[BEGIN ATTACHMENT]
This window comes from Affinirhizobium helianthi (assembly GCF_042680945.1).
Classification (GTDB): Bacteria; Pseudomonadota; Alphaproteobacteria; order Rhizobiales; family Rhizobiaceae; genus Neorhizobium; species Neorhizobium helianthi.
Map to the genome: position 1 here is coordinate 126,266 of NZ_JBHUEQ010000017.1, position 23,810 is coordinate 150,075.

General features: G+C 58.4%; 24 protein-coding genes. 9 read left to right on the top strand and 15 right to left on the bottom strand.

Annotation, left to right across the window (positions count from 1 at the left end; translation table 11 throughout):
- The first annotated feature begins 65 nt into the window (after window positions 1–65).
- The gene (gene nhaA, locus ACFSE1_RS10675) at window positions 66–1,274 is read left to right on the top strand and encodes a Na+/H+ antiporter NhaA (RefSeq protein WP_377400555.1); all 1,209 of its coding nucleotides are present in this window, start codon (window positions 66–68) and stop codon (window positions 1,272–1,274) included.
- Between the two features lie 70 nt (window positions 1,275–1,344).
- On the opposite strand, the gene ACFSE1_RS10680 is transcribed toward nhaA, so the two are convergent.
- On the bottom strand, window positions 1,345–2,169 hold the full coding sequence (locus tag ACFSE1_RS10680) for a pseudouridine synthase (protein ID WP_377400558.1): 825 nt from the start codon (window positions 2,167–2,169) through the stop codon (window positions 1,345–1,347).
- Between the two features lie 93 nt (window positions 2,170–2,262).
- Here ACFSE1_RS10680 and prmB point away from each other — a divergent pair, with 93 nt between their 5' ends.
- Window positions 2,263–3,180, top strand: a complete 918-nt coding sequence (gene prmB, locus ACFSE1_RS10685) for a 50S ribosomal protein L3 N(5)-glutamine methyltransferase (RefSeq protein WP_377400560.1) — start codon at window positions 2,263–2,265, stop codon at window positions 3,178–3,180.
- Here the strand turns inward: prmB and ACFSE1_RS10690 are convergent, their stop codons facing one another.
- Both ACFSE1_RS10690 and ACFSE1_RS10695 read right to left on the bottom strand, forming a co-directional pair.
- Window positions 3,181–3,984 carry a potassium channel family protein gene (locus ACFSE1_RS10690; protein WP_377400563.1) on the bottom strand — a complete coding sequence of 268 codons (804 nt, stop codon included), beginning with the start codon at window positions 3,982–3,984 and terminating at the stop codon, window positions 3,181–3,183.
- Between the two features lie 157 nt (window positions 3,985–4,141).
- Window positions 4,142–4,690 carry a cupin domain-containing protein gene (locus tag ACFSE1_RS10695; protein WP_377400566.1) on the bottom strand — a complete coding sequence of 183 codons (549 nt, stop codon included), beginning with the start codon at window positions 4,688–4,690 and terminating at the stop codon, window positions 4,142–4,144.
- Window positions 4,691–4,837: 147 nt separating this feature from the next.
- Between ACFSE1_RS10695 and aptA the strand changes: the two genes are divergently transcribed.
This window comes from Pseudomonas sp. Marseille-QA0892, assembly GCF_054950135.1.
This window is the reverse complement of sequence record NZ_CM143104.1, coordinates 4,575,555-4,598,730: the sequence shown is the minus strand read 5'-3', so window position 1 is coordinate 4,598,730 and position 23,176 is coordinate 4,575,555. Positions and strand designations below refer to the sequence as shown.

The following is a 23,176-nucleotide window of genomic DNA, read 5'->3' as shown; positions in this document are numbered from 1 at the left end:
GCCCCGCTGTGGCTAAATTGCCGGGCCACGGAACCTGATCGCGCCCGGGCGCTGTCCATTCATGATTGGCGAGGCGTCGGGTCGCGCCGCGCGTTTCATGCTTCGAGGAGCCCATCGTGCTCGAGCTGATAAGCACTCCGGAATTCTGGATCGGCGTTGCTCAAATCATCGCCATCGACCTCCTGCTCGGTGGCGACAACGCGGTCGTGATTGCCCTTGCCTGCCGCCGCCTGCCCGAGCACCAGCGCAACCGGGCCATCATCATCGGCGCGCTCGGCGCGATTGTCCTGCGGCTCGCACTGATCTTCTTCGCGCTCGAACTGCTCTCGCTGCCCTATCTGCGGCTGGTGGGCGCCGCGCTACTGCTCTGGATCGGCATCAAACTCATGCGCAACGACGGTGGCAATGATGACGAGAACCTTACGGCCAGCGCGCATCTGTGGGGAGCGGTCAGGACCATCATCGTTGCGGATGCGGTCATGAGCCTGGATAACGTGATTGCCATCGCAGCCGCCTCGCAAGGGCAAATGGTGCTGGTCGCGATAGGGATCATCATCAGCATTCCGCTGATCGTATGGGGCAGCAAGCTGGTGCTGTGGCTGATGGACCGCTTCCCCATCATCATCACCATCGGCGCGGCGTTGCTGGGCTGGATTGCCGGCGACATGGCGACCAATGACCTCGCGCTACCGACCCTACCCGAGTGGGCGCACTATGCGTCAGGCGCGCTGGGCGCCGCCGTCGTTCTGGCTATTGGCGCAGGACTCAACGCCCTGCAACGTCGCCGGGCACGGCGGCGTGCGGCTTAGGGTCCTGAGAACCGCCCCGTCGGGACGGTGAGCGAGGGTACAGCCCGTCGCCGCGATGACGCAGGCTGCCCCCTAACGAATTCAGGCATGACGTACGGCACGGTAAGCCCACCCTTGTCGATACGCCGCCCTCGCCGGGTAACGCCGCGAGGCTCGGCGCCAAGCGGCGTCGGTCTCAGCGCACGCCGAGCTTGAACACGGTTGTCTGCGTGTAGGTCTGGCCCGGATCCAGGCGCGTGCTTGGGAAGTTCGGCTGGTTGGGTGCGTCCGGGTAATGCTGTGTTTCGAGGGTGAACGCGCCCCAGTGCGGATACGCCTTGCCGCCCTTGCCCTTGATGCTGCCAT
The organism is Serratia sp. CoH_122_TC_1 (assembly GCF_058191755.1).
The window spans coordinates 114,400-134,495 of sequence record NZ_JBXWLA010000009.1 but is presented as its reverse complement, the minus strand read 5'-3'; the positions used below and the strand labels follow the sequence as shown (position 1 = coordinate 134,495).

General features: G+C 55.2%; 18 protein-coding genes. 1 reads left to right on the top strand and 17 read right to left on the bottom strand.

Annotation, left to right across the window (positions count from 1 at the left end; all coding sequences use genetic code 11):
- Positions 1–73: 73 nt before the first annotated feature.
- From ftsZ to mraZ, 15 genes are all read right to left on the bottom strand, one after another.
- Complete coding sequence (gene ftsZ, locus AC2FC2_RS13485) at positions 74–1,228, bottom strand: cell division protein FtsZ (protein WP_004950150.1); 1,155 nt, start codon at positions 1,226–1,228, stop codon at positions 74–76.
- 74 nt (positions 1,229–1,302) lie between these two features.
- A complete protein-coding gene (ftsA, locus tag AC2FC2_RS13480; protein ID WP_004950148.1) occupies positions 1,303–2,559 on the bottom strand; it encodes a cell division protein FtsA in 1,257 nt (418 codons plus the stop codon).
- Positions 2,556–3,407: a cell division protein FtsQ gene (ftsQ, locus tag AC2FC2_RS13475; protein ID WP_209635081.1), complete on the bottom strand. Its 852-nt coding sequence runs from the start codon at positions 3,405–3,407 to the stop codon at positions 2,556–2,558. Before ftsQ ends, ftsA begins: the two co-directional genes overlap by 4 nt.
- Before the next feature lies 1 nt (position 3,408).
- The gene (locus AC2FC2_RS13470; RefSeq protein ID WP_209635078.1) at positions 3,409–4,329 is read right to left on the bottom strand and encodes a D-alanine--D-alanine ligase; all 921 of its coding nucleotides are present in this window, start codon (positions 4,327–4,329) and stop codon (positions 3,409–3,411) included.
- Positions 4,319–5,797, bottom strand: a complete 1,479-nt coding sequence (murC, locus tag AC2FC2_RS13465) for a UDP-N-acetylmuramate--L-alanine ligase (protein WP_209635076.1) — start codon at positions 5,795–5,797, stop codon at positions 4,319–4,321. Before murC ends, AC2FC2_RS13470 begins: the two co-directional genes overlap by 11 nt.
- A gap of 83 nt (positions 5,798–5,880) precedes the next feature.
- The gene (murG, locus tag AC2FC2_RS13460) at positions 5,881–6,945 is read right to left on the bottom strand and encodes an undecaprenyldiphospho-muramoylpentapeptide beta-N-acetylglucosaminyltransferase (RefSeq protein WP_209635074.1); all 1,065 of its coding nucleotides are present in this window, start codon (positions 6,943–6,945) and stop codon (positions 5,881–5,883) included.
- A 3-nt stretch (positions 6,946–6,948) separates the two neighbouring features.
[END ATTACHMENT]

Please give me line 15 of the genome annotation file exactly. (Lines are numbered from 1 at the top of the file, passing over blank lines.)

- Both ACFSE1_RS10690 and ACFSE1_RS10695 read right to left on the bottom strand, forming a co-directional pair.